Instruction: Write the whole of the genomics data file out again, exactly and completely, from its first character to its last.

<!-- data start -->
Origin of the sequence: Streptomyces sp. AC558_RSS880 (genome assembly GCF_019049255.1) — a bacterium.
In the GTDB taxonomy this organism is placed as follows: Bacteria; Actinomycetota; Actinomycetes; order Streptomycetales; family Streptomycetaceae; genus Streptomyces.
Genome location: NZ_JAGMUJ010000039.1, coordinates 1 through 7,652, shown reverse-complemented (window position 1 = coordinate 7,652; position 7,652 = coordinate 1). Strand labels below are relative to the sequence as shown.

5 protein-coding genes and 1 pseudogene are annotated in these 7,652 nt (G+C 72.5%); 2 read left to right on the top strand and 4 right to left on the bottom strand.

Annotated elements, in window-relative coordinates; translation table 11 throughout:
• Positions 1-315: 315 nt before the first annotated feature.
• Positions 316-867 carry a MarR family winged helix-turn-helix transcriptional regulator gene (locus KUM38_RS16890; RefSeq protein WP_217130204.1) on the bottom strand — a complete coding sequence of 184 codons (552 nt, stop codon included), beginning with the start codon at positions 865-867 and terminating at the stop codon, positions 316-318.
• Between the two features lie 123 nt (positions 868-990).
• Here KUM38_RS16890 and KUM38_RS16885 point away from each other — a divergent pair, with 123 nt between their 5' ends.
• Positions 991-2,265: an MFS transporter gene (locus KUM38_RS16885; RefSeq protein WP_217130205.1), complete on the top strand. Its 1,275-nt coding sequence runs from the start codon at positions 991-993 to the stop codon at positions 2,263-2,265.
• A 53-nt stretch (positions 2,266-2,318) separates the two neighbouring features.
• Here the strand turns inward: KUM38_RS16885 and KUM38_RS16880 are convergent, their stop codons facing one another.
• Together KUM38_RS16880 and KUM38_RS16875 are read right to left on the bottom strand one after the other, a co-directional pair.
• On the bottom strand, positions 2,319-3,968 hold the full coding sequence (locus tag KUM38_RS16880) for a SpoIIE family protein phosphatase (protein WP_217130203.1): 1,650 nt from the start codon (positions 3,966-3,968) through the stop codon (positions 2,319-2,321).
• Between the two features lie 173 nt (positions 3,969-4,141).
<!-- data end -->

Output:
Origin of the sequence: Streptomyces sp. AC558_RSS880 (genome assembly GCF_019049255.1) — a bacterium.
In the GTDB taxonomy this organism is placed as follows: Bacteria; Actinomycetota; Actinomycetes; order Streptomycetales; family Streptomycetaceae; genus Streptomyces.
Genome location: NZ_JAGMUJ010000039.1, coordinates 1 through 7,652, shown reverse-complemented (window position 1 = coordinate 7,652; position 7,652 = coordinate 1). Strand labels below are relative to the sequence as shown.

5 protein-coding genes and 1 pseudogene are annotated in these 7,652 nt (G+C 72.5%); 2 read left to right on the top strand and 4 right to left on the bottom strand.

Annotated elements, in window-relative coordinates; translation table 11 throughout:
• Positions 1-315: 315 nt before the first annotated feature.
• Positions 316-867 carry a MarR family winged helix-turn-helix transcriptional regulator gene (locus KUM38_RS16890; RefSeq protein WP_217130204.1) on the bottom strand — a complete coding sequence of 184 codons (552 nt, stop codon included), beginning with the start codon at positions 865-867 and terminating at the stop codon, positions 316-318.
• Between the two features lie 123 nt (positions 868-990).
• Here KUM38_RS16890 and KUM38_RS16885 point away from each other — a divergent pair, with 123 nt between their 5' ends.
• Positions 991-2,265: an MFS transporter gene (locus KUM38_RS16885; RefSeq protein WP_217130205.1), complete on the top strand. Its 1,275-nt coding sequence runs from the start codon at positions 991-993 to the stop codon at positions 2,263-2,265.
• A 53-nt stretch (positions 2,266-2,318) separates the two neighbouring features.
• Here the strand turns inward: KUM38_RS16885 and KUM38_RS16880 are convergent, their stop codons facing one another.
• Together KUM38_RS16880 and KUM38_RS16875 are read right to left on the bottom strand one after the other, a co-directional pair.
• On the bottom strand, positions 2,319-3,968 hold the full coding sequence (locus tag KUM38_RS16880) for a SpoIIE family protein phosphatase (protein WP_217130203.1): 1,650 nt from the start codon (positions 3,966-3,968) through the stop codon (positions 2,319-2,321).
• Between the two features lie 173 nt (positions 3,969-4,141).